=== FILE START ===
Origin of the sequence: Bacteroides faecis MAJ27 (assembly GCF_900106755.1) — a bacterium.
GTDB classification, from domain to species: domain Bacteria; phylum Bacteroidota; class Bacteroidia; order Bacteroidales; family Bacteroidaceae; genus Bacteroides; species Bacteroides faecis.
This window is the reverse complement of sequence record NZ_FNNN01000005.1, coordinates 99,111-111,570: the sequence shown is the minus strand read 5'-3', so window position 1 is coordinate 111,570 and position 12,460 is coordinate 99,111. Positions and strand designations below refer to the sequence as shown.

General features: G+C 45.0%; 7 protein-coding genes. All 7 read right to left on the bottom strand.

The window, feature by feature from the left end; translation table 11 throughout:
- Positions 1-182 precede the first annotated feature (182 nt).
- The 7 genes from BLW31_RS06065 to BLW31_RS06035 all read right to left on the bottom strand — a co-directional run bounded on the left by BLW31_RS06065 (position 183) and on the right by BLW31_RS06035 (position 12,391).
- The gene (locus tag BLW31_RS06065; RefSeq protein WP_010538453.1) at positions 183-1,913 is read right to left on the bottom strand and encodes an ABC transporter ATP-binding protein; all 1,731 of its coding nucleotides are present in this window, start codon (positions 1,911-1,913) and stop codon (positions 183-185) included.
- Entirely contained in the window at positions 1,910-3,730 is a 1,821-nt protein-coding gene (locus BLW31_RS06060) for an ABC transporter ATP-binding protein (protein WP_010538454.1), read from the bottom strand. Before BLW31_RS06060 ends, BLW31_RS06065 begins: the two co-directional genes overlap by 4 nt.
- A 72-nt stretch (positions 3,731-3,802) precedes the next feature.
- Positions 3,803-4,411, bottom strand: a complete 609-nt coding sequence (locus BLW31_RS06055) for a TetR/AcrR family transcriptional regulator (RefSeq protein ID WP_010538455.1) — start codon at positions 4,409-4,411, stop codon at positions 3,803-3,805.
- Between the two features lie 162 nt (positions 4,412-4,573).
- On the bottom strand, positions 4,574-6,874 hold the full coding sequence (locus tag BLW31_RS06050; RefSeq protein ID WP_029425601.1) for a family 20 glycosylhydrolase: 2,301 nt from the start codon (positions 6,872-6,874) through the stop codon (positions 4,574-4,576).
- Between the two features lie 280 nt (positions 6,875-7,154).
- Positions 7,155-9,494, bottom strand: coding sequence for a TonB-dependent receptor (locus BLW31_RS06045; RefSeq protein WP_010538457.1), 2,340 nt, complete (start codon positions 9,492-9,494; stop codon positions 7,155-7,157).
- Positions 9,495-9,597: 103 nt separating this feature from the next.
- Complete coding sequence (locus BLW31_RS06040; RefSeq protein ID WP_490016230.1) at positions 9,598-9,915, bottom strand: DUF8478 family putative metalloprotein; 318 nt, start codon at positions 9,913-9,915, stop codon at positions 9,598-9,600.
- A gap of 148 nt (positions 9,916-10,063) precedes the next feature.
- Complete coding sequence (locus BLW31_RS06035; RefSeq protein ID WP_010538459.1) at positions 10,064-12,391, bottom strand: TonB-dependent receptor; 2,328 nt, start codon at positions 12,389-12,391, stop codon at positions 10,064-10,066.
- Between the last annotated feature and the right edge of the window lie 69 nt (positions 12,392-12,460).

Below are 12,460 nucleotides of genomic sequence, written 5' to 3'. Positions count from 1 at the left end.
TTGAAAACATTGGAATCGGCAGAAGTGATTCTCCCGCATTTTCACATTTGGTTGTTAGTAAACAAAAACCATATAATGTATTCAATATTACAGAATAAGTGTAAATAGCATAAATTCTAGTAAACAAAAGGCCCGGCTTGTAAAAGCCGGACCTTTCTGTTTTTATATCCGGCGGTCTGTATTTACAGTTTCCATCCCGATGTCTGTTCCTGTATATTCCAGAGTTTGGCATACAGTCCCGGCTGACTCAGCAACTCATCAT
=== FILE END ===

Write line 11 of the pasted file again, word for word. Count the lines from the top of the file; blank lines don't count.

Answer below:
- Positions 3,803-4,411, bottom strand: a complete 609-nt coding sequence (locus BLW31_RS06055) for a TetR/AcrR family transcriptional regulator (RefSeq protein ID WP_010538455.1) — start codon at positions 4,409-4,411, stop codon at positions 3,803-3,805.